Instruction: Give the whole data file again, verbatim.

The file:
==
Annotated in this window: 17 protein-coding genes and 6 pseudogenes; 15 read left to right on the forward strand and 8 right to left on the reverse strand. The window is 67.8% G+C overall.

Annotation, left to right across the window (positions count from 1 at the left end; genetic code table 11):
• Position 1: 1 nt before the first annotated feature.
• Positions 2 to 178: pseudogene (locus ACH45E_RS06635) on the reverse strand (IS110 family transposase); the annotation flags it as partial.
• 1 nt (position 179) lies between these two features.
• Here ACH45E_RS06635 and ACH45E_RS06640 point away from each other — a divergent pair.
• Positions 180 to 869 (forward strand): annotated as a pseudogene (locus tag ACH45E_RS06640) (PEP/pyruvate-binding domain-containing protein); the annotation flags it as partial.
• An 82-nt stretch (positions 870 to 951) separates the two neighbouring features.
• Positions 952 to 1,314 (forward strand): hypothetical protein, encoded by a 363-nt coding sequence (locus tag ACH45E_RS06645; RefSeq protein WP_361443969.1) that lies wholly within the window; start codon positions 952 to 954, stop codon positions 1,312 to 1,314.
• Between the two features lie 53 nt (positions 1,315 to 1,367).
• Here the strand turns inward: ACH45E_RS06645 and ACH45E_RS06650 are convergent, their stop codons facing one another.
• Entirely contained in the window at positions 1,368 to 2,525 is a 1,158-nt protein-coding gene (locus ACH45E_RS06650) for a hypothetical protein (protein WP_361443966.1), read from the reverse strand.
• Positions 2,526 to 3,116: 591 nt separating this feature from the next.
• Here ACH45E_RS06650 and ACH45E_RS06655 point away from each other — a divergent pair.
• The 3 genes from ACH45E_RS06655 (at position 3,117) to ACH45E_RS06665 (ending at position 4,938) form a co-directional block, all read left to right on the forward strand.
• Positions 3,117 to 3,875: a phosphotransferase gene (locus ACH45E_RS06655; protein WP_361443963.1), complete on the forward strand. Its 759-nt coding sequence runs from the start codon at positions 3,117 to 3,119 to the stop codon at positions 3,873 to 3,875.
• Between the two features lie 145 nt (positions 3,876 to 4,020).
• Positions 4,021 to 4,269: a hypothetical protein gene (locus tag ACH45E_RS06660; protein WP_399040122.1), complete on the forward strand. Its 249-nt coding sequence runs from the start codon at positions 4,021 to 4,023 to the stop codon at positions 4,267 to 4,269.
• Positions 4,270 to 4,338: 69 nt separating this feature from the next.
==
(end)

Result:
Annotated in this window: 17 protein-coding genes and 6 pseudogenes; 15 read left to right on the forward strand and 8 right to left on the reverse strand. The window is 67.8% G+C overall.

Annotation, left to right across the window (positions count from 1 at the left end; genetic code table 11):
• Position 1: 1 nt before the first annotated feature.
• Positions 2 to 178: pseudogene (locus ACH45E_RS06635) on the reverse strand (IS110 family transposase); the annotation flags it as partial.
• 1 nt (position 179) lies between these two features.
• Here ACH45E_RS06635 and ACH45E_RS06640 point away from each other — a divergent pair.
• Positions 180 to 869 (forward strand): annotated as a pseudogene (locus tag ACH45E_RS06640) (PEP/pyruvate-binding domain-containing protein); the annotation flags it as partial.
• An 82-nt stretch (positions 870 to 951) separates the two neighbouring features.
• Positions 952 to 1,314 (forward strand): hypothetical protein, encoded by a 363-nt coding sequence (locus tag ACH45E_RS06645; RefSeq protein WP_361443969.1) that lies wholly within the window; start codon positions 952 to 954, stop codon positions 1,312 to 1,314.
• Between the two features lie 53 nt (positions 1,315 to 1,367).
• Here the strand turns inward: ACH45E_RS06645 and ACH45E_RS06650 are convergent, their stop codons facing one another.
• Entirely contained in the window at positions 1,368 to 2,525 is a 1,158-nt protein-coding gene (locus ACH45E_RS06650) for a hypothetical protein (protein WP_361443966.1), read from the reverse strand.
• Positions 2,526 to 3,116: 591 nt separating this feature from the next.
• Here ACH45E_RS06650 and ACH45E_RS06655 point away from each other — a divergent pair.
• The 3 genes from ACH45E_RS06655 (at position 3,117) to ACH45E_RS06665 (ending at position 4,938) form a co-directional block, all read left to right on the forward strand.
• Positions 3,117 to 3,875: a phosphotransferase gene (locus ACH45E_RS06655; protein WP_361443963.1), complete on the forward strand. Its 759-nt coding sequence runs from the start codon at positions 3,117 to 3,119 to the stop codon at positions 3,873 to 3,875.
• Between the two features lie 145 nt (positions 3,876 to 4,020).
• Positions 4,021 to 4,269: a hypothetical protein gene (locus tag ACH45E_RS06660; protein WP_399040122.1), complete on the forward strand. Its 249-nt coding sequence runs from the start codon at positions 4,021 to 4,023 to the stop codon at positions 4,267 to 4,269.
• Positions 4,270 to 4,338: 69 nt separating this feature from the next.